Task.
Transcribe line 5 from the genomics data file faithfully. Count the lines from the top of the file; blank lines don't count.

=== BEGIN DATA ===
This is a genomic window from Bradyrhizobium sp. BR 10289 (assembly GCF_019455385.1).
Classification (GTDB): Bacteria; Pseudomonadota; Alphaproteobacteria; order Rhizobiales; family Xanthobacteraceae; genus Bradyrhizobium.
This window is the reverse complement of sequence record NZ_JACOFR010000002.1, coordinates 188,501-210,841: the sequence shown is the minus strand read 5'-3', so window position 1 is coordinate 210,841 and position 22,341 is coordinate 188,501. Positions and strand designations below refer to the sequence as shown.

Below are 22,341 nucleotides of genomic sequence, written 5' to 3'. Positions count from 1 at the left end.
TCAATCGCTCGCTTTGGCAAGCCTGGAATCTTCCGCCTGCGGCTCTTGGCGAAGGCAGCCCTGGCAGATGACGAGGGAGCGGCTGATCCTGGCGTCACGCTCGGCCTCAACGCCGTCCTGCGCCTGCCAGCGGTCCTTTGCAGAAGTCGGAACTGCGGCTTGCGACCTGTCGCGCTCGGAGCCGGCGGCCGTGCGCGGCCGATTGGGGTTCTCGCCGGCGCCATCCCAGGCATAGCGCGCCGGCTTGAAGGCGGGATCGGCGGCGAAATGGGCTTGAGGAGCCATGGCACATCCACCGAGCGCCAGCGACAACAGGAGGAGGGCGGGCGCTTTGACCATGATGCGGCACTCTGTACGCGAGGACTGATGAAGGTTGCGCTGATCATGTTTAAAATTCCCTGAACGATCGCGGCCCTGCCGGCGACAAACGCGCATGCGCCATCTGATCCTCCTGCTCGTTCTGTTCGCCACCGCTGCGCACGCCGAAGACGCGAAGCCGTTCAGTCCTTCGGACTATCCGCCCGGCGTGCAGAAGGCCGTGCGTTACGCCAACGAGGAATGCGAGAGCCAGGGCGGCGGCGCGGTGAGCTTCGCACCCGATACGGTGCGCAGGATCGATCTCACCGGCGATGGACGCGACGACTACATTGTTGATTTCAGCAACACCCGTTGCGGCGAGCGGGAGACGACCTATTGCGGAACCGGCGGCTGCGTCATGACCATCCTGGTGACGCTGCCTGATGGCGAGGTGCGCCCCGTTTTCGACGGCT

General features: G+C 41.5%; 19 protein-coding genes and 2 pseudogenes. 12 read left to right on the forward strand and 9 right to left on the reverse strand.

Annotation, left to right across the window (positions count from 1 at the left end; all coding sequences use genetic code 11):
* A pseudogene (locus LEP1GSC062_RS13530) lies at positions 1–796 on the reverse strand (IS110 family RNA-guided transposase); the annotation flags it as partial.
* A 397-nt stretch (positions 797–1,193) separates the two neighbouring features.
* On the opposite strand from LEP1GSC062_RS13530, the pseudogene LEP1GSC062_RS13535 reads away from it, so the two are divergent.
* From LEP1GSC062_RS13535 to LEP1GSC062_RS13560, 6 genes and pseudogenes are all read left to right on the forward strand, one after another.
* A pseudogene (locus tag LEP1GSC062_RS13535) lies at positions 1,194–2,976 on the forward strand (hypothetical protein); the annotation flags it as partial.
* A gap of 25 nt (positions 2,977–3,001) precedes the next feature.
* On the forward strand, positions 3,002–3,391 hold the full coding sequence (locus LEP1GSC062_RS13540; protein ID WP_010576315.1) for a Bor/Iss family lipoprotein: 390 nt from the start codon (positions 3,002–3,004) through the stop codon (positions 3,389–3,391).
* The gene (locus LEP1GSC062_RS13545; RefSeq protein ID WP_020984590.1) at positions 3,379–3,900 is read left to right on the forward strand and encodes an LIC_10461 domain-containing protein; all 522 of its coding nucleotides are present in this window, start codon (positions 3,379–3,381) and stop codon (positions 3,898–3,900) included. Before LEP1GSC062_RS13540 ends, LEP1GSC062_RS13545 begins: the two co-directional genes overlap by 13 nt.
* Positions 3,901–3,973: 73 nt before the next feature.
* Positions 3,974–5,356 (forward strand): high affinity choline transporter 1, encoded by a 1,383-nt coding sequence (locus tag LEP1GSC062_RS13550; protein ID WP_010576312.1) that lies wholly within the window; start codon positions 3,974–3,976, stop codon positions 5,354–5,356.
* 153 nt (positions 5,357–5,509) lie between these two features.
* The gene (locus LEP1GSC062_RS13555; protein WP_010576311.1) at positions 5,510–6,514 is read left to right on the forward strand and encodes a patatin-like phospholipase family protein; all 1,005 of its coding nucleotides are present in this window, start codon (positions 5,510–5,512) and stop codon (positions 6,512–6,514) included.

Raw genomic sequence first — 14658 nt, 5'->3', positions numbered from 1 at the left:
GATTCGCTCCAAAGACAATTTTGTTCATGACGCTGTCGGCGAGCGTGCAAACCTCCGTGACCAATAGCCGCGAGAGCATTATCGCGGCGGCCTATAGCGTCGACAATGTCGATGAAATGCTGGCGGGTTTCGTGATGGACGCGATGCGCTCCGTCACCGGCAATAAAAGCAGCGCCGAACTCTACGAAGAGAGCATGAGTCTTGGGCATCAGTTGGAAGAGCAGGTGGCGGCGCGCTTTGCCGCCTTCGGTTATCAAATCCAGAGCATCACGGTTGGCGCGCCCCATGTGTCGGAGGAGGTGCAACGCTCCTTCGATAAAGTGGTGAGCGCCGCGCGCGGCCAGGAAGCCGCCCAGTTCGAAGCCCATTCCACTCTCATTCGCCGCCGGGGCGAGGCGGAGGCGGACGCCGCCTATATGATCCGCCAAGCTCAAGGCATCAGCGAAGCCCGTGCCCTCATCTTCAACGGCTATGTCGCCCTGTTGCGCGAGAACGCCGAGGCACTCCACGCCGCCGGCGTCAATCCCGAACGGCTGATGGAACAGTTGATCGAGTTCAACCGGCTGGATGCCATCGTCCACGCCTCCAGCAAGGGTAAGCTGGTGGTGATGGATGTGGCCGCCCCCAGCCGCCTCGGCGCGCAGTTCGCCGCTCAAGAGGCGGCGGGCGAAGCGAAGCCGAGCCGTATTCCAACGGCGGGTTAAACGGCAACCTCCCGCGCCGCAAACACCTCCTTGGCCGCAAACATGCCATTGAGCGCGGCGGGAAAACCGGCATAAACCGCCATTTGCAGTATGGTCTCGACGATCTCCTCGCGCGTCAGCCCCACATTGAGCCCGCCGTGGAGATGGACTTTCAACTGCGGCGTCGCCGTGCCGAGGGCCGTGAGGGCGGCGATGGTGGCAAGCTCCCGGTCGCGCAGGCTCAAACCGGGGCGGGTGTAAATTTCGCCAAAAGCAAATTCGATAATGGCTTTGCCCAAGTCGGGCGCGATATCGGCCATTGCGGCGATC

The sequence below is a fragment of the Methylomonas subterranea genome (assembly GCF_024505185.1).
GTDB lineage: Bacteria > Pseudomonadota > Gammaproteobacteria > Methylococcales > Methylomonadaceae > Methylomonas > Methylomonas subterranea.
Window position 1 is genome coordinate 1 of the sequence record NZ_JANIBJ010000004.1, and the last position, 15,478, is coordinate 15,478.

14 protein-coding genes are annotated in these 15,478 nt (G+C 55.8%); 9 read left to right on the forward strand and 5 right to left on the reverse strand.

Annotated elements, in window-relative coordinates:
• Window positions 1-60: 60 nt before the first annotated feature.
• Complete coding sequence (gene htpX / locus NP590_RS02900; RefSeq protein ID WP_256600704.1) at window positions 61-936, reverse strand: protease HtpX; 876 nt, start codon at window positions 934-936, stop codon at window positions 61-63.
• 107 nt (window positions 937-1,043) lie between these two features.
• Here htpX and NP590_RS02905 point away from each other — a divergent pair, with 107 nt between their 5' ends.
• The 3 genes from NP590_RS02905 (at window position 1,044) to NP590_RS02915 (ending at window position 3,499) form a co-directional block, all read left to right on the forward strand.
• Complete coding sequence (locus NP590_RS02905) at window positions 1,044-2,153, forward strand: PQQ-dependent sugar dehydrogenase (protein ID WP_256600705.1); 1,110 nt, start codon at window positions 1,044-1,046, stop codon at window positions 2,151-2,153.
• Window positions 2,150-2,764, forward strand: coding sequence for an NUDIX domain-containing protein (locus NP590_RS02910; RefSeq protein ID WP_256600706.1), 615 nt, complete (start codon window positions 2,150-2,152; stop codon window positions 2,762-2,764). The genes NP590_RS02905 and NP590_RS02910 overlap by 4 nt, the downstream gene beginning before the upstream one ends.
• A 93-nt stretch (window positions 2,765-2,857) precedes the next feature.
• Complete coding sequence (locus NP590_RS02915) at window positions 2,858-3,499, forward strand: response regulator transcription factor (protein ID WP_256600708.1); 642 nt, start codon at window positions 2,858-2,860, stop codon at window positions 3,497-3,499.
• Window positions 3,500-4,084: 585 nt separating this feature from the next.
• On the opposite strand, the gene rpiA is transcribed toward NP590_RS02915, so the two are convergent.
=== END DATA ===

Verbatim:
TCAATCGCTCGCTTTGGCAAGCCTGGAATCTTCCGCCTGCGGCTCTTGGCGAAGGCAGCCCTGGCAGATGACGAGGGAGCGGCTGATCCTGGCGTCACGCTCGGCCTCAACGCCGTCCTGCGCCTGCCAGCGGTCCTTTGCAGAAGTCGGAACTGCGGCTTGCGACCTGTCGCGCTCGGAGCCGGCGGCCGTGCGCGGCCGATTGGGGTTCTCGCCGGCGCCATCCCAGGCATAGCGCGCCGGCTTGAAGGCGGGATCGGCGGCGAAATGGGCTTGAGGAGCCATGGCACATCCACCGAGCGCCAGCGACAACAGGAGGAGGGCGGGCGCTTTGACCATGATGCGGCACTCTGTACGCGAGGACTGATGAAGGTTGCGCTGATCATGTTTAAAATTCCCTGAACGATCGCGGCCCTGCCGGCGACAAACGCGCATGCGCCATCTGATCCTCCTGCTCGTTCTGTTCGCCACCGCTGCGCACGCCGAAGACGCGAAGCCGTTCAGTCCTTCGGACTATCCGCCCGGCGTGCAGAAGGCCGTGCGTTACGCCAACGAGGAATGCGAGAGCCAGGGCGGCGGCGCGGTGAGCTTCGCACCCGATACGGTGCGCAGGATCGATCTCACCGGCGATGGACGCGACGACTACATTGTTGATTTCAGCAACACCCGTTGCGGCGAGCGGGAGACGACCTATTGCGGAACCGGCGGCTGCGTCATGACCATCCTGGTGACGCTGCCTGATGGCGAGGTGCGCCCCGTTTTCGACGGCT